Jesus immediately dismissed their viewpoint.  “Those eighteen who were killed when the tower of Siloam fell on them – do you think that they were worse offenders than all the others living in Jerusalem?  No, I tell you.”  Jesus stated his view clearly: God didn’t cause that tragedy back then and if Jesus were here today he would most assuredly reassert that same position.   God doesn’t cause tragedies.  Period.

            We read of another case where people sought to assign blame for a tragedy.  A man born blind was brought before Jesus.  Those who brought him posed the question: “who is responsible for this man’s blindness?  Is he blind because of his own sin?  Is he blind because of the sins of his parents?”  Jesus immediately responded, “Neither this man nor his parents sinned; he was born blind so that God’s works might be revealed in him.”  (John 9:2)  The tragedy of the man’s blindness was just that – a tragedy.  No one’s sin had caused the blindness.  He was simply blind.

            The Bible reminds us that as much as we would like God to make everything perfect for the good people and lousy for the bad people, it just doesn’t work that way.  In the book of Ecclesiastes, we are reminded of an essential truth: “I have seen something else under the sun: The race is not to the swift or the battle to the strong, nor does food come to the wise or wealth to the brilliant or favor to the learned; but time and chance happen to them all.” (Ecclesiastes 9:11)  “Time and chance happen to us all.”  We may wish that the world had more of a rhyme and reason than that, but it doesn’t.  Sometimes life is harsh and cruel.  Sometimes life is wondrous and lovely.  “Time and chance happen to us all.”

            The subject of suffering is a complex issue for Christian people.  There are no easy answers.  There are no simple solutions. 

            But, let us at least make this simple affirmation: God does not cause pain and suffering.  God does not bring disease, hardship, disaster, and death to humankind.  God is not the source of pain and anguish in our world.

            “God is love,” the scriptures assure us, and no one acting in love could be the source of such calamity.  The image of God that we see in Jesus is that of a caring, compassionate, and kindhearted God, not one that doles out cancer and tidal waves and earthquakes.  The understanding of God that the Bible offers us is that of a God who wants what is best for us, who nourishes and sustains us, who accompanies us and comforts us in all of life’s circumstances.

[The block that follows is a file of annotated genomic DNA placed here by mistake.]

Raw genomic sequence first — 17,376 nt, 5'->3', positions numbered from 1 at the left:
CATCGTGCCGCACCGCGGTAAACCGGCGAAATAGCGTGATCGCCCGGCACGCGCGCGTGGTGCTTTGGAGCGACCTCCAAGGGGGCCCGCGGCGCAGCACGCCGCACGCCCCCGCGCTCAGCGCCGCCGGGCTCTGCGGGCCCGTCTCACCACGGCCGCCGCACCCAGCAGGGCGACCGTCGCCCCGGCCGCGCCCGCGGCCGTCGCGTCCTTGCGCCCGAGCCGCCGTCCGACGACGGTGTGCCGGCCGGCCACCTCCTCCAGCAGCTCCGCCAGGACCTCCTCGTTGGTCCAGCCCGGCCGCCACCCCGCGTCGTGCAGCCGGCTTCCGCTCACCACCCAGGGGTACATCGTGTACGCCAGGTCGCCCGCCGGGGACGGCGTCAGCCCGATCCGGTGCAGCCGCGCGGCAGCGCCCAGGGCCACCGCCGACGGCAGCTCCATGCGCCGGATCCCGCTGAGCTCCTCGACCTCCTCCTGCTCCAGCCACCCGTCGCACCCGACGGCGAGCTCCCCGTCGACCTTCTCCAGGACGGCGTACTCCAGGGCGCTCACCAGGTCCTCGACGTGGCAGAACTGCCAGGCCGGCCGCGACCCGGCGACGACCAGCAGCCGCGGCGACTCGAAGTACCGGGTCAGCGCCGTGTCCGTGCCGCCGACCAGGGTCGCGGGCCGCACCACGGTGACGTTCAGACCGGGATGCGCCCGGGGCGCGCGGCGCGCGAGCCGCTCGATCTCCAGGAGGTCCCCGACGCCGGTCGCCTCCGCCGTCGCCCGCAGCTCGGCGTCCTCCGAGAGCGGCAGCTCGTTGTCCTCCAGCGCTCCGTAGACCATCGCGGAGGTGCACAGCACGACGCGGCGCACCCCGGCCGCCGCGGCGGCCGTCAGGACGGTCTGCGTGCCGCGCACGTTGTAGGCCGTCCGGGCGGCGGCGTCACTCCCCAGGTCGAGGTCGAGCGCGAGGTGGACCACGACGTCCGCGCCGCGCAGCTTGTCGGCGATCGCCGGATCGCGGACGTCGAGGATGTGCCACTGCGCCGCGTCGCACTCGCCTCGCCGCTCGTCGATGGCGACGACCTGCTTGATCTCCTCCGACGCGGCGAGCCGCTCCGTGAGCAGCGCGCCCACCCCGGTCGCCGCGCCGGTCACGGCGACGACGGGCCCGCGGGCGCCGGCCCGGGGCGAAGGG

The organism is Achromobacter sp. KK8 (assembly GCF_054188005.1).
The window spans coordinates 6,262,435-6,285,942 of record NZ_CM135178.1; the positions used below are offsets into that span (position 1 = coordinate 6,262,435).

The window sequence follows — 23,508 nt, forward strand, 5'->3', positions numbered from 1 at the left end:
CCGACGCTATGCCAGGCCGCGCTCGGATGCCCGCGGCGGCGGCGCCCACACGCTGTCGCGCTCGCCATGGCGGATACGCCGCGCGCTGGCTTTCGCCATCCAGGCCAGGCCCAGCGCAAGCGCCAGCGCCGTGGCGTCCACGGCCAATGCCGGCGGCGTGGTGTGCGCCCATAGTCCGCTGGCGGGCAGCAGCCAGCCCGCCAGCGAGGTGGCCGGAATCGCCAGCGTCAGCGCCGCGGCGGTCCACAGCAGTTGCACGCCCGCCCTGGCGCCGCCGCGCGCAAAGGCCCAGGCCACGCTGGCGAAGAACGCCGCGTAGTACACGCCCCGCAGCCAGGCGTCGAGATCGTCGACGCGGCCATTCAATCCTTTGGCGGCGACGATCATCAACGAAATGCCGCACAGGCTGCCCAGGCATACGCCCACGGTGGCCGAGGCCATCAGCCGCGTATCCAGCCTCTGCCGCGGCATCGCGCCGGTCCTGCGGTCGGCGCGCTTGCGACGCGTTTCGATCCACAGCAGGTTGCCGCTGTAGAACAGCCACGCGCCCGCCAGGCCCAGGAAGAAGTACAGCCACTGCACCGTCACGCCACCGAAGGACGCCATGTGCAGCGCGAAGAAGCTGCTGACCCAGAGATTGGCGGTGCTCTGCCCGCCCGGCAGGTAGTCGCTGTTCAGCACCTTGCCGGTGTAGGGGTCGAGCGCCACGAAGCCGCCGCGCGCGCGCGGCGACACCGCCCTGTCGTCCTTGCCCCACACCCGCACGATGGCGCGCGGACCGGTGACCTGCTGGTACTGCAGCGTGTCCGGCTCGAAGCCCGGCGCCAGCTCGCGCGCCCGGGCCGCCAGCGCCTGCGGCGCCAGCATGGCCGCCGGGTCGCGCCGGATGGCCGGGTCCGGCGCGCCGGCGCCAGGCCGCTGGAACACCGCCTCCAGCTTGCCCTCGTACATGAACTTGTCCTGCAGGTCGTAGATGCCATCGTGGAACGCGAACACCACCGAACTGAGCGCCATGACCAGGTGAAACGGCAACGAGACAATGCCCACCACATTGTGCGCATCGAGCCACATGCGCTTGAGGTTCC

The Psalmist had that insight into God.  When writing what we know as the 23rd Psalm, the author – whoever that was – offers us an image of God as One who cares for us: making us to lie down in green pastures…spreading a table before us in the presence of our enemies…anointing us with the oils of gladness and healing.  The image we have of God is one of companion: leading us beside still waters…guiding us along the right pathways…traveling with us through the valley of the shadow of death.  The image we have of God is one that casts out fear, bringing us every good thing, and offering goodness and mercy to all.

            What that tells us is that God is not against us, but for us.  God is with us – and that is the greatest good news in all of scripture.  God is not the source of life’s troubles, God is our comfort and help through all of life’s troubles.  God is there to strengthen us for the journey, wherever the journey may lead. 

            In that story of the man born blind, Jesus says that the man’s blindness is not the result of anyone’s sin, but is there an opportunity for the glory and wonder of God to be revealed.  Sometimes, when we are traveling through one of life’s tough patches, we catch glimpses of God in the love and caring coming from those around us.  We are the recipients of acts of kindness and love.  We receive the comforting and encouraging words of family and friends.  We feel the presence of so many carrying us through the dark days. 

            During those times when we may be tempted to feel utterly alone – God is there, sometimes working directly, quite often working indirectly through other people, reminding us that we are never, ever, ever alone.  God is with us – ever and always. 

            “Can I be a Christian if I don’t believe God gives people troubles?”  Absolutely.  In fact, I hope you are such a Christian.

            God does not bring us trouble.  God does not bring us pain.  God does not bring us sickness and death. 

            God brings us comfort, God brings us hope, God brings us peace, and God brings us life – for now and evermore.  Amen.   

[i] Martin Thielen, What’s the Least I Can Believe and Still Be a Christian?